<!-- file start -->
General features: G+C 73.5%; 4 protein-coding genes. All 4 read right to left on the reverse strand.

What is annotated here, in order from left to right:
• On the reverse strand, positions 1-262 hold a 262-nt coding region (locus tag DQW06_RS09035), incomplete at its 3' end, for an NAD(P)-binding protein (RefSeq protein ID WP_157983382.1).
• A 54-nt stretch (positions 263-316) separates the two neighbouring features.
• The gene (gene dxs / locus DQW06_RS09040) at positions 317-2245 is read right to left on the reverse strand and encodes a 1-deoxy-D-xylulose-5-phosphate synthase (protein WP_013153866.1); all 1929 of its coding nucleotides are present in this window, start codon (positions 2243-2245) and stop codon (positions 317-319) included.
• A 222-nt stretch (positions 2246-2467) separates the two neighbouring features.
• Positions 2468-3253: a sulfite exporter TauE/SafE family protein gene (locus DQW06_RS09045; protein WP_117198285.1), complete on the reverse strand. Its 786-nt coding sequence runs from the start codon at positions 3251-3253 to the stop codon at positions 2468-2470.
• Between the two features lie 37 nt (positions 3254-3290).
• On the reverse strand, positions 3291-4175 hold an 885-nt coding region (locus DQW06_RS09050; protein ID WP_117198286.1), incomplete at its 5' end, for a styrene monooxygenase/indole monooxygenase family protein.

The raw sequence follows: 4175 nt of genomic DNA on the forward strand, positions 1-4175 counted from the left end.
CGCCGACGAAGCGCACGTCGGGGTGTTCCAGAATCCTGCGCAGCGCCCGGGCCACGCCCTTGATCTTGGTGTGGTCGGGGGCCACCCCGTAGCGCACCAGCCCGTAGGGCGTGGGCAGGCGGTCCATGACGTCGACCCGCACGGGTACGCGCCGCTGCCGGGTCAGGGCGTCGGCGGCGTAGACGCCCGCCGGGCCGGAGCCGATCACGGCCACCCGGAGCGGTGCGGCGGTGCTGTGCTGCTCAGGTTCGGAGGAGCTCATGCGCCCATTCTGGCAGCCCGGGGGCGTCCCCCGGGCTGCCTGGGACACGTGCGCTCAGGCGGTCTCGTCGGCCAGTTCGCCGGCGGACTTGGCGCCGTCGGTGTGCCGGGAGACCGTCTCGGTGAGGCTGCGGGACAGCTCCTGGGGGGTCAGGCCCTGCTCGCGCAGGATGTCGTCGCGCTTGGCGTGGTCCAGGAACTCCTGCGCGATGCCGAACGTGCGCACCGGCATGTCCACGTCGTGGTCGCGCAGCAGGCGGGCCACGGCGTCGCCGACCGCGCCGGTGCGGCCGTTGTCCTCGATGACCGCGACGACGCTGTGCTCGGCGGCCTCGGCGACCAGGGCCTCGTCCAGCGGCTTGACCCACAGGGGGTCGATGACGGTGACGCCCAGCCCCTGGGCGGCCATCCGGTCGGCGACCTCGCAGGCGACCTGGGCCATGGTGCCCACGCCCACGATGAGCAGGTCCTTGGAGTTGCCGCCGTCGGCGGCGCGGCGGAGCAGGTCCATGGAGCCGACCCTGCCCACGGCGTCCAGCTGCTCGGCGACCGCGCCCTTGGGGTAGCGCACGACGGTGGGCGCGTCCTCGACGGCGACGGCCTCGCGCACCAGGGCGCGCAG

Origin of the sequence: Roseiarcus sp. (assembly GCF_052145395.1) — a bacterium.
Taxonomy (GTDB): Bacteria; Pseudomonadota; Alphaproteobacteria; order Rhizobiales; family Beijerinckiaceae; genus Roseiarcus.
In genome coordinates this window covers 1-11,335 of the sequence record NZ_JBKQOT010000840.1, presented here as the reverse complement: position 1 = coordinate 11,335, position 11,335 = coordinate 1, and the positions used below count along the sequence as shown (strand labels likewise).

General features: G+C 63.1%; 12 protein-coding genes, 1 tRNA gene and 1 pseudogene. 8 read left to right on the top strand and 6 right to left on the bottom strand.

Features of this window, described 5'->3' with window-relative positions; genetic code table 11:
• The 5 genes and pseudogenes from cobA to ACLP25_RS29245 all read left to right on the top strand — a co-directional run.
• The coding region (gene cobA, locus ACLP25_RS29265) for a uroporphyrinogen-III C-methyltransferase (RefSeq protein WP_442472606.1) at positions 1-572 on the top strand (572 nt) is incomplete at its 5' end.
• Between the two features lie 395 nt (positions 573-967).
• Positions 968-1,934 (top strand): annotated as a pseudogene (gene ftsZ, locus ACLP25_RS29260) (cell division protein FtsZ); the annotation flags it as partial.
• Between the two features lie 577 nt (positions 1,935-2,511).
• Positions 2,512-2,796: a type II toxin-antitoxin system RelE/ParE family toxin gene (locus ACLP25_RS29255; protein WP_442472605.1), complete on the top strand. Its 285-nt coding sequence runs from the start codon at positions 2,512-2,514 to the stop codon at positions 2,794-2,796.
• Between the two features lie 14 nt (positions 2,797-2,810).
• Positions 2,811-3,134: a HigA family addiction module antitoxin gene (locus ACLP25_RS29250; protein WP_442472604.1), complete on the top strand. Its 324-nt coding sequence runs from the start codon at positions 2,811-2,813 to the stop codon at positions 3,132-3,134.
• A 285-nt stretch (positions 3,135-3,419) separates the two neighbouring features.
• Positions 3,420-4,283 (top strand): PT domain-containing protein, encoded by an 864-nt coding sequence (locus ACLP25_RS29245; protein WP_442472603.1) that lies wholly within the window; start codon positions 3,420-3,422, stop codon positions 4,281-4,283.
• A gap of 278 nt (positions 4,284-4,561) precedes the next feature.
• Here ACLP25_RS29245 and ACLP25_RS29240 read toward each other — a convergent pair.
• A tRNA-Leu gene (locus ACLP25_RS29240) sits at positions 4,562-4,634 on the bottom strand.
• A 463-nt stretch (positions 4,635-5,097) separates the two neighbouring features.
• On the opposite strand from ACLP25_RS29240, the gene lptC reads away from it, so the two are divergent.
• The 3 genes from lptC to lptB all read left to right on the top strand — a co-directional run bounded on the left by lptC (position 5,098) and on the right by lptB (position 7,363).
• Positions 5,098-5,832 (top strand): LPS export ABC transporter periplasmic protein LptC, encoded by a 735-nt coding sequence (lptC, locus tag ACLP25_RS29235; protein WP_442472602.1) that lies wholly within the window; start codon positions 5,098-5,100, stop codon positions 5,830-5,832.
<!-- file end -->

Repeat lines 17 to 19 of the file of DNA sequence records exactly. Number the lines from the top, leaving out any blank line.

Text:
• The 5 genes and pseudogenes from cobA to ACLP25_RS29245 all read left to right on the top strand — a co-directional run.
• The coding region (gene cobA, locus ACLP25_RS29265) for a uroporphyrinogen-III C-methyltransferase (RefSeq protein WP_442472606.1) at positions 1-572 on the top strand (572 nt) is incomplete at its 5' end.
• Between the two features lie 395 nt (positions 573-967).